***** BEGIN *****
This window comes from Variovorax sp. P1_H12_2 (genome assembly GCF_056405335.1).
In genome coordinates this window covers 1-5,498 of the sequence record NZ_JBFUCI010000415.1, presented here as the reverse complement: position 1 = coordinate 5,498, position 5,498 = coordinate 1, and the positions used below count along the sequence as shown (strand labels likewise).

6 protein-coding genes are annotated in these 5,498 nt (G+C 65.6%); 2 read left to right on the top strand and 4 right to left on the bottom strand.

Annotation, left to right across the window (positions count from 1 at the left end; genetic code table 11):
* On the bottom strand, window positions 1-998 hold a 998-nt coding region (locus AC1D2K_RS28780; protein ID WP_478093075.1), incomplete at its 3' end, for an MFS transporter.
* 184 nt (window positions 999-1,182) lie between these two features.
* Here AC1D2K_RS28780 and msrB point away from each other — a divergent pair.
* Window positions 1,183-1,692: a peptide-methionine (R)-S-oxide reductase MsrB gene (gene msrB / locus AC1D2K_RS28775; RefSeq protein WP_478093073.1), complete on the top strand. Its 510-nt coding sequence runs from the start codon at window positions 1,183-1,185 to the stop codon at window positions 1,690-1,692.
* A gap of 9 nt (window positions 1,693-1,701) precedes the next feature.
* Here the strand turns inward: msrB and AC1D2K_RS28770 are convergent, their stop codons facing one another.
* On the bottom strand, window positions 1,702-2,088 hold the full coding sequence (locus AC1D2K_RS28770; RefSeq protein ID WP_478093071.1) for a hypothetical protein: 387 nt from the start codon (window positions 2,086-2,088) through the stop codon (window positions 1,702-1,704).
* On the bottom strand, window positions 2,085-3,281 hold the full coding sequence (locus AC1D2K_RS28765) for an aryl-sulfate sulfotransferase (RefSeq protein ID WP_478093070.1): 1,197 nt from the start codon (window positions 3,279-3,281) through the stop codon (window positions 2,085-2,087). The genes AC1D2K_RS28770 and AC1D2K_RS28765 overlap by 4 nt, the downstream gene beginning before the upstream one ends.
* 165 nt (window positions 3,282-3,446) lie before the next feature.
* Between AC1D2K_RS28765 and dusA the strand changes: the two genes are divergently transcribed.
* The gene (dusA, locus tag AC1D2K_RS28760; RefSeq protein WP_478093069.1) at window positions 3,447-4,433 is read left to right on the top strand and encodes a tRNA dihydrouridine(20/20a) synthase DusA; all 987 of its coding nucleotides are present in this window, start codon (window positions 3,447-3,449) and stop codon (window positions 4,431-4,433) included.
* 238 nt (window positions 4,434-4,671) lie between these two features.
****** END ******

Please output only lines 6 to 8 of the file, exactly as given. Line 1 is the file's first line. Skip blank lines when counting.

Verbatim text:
* 184 nt (window positions 999-1,182) lie between these two features.
* Here AC1D2K_RS28780 and msrB point away from each other — a divergent pair.
* Window positions 1,183-1,692: a peptide-methionine (R)-S-oxide reductase MsrB gene (gene msrB / locus AC1D2K_RS28775; RefSeq protein WP_478093073.1), complete on the top strand. Its 510-nt coding sequence runs from the start codon at window positions 1,183-1,185 to the stop codon at window positions 1,690-1,692.